So, when I was in college and failed to get into the school orchestra (I wasn’t a music student, so my chances were pretty much nil) I just stopped playing at all. In many ways, I was “free,” and in the 10 years since I put my violin in its case with the knowledge that I would never be getting any better with it, it has remained stored in my parents’ house, the fluctuation in temperatures taking it out of tune. That’s the true tragedy of beautiful instruments made of wood and aluminum and horse hair – if you don’t use them, they deteriorate. Here’s the crazy thing, something I never expected: I miss playing the violin. I hated practicing, I hated scales and fudged my way through the difficult process of learning to read music by my inborn talent at having a good ear and being able to memorize; I don’t miss those things. What I do miss is playing the violin. I still hear those songs in my head and will tap out the fingering, shifts and vibrato with my left hand holding my right forearm like the neck of a violin. It’s like “air guitar” for the music in my head. And as I remember it, tapping out those songs, I also remember how good it felt to just play whatever song came to my head as I stood on my back porch in the summer, playing midday out in the open with the purple mountains as my vista. The thing about the violin is that an accurate note is one of the sweetest things you ever heard but a slight misplacement sounds horrible. So, naturally my brothers complained about my mistakes in practice because it sounds bad, so I had to lock myself in a room to practice, play timidly or put a “mute” on the bridge of my instrument to dull the sound. That didn’t feel good; that helped me not practice deliberately. But out there on the back porch, my violin singing into the open air as loud and as free as I wanted, mistakes and all… I mourn the loss of those moments.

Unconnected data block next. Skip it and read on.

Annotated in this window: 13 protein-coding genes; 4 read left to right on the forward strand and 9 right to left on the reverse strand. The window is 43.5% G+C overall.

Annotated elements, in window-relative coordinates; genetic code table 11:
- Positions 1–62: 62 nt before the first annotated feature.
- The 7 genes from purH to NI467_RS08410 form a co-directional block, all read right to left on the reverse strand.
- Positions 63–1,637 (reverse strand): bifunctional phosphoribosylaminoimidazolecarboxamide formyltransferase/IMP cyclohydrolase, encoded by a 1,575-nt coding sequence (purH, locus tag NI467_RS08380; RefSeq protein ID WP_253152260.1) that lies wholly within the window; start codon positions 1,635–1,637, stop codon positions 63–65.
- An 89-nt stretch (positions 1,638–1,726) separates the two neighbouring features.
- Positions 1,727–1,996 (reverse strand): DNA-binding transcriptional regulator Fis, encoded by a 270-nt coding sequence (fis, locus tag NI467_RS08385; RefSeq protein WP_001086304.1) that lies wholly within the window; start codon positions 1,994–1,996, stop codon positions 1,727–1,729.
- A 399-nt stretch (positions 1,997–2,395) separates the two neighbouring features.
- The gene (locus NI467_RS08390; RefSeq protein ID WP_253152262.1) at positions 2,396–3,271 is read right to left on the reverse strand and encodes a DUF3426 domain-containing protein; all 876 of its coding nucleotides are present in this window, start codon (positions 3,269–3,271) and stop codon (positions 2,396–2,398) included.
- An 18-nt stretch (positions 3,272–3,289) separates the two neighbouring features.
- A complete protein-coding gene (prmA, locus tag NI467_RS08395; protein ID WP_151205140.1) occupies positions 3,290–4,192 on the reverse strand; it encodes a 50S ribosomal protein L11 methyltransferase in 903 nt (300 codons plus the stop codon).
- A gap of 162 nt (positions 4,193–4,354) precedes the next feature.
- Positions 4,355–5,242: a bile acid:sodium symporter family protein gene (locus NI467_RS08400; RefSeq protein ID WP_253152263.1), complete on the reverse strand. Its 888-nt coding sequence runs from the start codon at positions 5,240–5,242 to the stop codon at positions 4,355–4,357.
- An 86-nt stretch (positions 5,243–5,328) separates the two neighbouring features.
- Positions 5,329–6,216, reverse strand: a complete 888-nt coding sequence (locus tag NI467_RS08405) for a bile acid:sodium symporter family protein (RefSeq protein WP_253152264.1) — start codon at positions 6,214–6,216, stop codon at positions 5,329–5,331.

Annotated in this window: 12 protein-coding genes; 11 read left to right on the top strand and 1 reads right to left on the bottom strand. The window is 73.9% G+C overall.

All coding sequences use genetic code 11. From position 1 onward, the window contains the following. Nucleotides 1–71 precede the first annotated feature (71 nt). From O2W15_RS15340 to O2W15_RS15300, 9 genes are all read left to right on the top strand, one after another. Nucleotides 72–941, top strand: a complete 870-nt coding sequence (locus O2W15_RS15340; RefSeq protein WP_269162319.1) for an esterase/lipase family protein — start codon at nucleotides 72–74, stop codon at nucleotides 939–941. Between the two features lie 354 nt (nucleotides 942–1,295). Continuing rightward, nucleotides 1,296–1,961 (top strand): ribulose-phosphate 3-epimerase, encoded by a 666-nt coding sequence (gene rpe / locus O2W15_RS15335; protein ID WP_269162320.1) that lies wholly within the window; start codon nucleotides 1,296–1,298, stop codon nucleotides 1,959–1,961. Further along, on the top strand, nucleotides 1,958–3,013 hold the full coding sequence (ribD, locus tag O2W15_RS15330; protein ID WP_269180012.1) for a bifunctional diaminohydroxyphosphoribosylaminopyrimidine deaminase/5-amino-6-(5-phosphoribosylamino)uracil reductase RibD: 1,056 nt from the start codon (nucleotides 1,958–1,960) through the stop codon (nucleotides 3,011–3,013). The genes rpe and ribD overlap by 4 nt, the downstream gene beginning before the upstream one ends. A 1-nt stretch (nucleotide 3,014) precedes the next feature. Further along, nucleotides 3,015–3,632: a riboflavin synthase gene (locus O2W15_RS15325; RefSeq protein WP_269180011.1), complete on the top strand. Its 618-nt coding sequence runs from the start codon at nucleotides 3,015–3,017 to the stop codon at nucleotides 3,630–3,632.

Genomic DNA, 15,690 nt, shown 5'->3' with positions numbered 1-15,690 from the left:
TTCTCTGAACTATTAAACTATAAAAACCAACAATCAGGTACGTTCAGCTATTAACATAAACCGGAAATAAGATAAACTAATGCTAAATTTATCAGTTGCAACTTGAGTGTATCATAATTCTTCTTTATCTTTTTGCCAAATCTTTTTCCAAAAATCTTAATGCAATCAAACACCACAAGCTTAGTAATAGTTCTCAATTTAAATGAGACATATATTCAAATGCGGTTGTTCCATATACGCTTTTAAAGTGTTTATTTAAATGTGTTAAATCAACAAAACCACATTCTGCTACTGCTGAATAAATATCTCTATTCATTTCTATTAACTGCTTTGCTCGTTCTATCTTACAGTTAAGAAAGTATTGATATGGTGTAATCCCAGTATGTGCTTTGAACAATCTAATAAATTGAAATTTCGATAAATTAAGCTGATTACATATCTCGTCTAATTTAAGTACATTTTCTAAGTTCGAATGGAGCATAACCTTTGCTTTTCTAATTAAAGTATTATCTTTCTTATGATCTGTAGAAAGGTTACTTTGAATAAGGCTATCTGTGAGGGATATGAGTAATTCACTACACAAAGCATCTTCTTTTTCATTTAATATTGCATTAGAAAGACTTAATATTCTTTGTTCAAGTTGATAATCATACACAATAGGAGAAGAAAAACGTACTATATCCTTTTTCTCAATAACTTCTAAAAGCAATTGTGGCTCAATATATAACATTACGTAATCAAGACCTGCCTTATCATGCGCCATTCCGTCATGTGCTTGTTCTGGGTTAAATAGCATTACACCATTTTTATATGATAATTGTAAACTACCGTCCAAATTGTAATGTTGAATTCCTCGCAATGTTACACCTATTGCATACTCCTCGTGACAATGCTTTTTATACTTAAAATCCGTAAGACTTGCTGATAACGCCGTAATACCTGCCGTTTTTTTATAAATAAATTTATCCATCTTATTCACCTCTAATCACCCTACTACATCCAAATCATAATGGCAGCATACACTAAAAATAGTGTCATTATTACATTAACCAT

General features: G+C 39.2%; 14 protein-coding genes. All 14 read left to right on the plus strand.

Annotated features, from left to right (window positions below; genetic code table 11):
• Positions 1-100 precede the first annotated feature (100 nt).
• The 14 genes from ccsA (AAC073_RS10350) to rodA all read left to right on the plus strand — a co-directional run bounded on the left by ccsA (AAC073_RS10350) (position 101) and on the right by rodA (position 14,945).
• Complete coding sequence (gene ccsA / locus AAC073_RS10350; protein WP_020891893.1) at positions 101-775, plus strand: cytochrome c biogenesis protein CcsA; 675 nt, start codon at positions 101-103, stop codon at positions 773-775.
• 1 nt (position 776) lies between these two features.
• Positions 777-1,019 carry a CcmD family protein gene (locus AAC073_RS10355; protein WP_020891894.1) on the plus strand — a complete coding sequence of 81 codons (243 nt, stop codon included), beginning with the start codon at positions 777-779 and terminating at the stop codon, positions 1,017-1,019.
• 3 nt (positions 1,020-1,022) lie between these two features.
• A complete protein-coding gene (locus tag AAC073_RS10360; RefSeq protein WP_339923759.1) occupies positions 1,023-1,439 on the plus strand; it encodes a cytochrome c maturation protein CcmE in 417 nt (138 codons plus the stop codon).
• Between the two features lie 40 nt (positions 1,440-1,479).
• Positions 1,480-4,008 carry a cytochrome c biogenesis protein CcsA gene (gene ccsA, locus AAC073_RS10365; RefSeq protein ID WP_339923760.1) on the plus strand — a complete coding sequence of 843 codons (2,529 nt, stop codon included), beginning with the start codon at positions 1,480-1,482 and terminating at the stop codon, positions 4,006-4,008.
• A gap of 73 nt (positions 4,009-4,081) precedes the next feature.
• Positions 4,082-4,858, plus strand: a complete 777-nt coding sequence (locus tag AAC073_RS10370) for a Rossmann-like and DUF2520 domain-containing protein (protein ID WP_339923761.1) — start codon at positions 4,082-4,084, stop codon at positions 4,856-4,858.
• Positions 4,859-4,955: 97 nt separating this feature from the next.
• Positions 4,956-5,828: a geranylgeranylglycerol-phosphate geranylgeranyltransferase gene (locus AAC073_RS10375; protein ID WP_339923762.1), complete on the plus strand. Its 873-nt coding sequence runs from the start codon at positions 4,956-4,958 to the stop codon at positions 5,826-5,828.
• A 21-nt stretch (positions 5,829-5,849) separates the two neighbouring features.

Recently, I started listening to a book called “Peak: Secrets from the New Science of Expertise,” by Anders Ericsson. In short, it’s a detailed analysis of how people master any given skill or art form rather than the false notion of inborn talent. Over and over again, Ericsson demonstrates how the key to memorizing long strings of numbers, becoming a chess Grand Master, the particular skill set of London Cabbies, and masters of any given sport are all due to deliberate practice. Most people have heard of the 10,000 hour rule, as outlined by Malcolm Gladwell in his book “Outliers: the Story of Success,” but in his dissection of this average time spent to becoming an expert Gladwell falls short in expressing the necessity of these hours being spent in focused, mindful and deliberate practice. It’s not fun, really. But it’s Ericsson’s chapter on the violin that really brought this home for me. I never considered myself “a violinist,” and never acted like one as a result. I spent enough hours in those 20 years learning to play the violin to have reached a degree of proficiency, but it was a two decade long study in how not to become an expert. However, I did get better, albeit much more slowly than could have been if I’d put my mind to it, so I actually learned a great deal about improvement from those years with the violin. And now I’m beginning to realize that because I resist the idea of being “a violinist”, I also tossed out all the relevant experience which might be applied to improving in Muay Thai. It’s the same process between learning to memorize strings of numbers and becoming a Karate black-belt at the age of 73, so surely all the trial and error from my 20 years of violin can be applied to my dedication to Muay.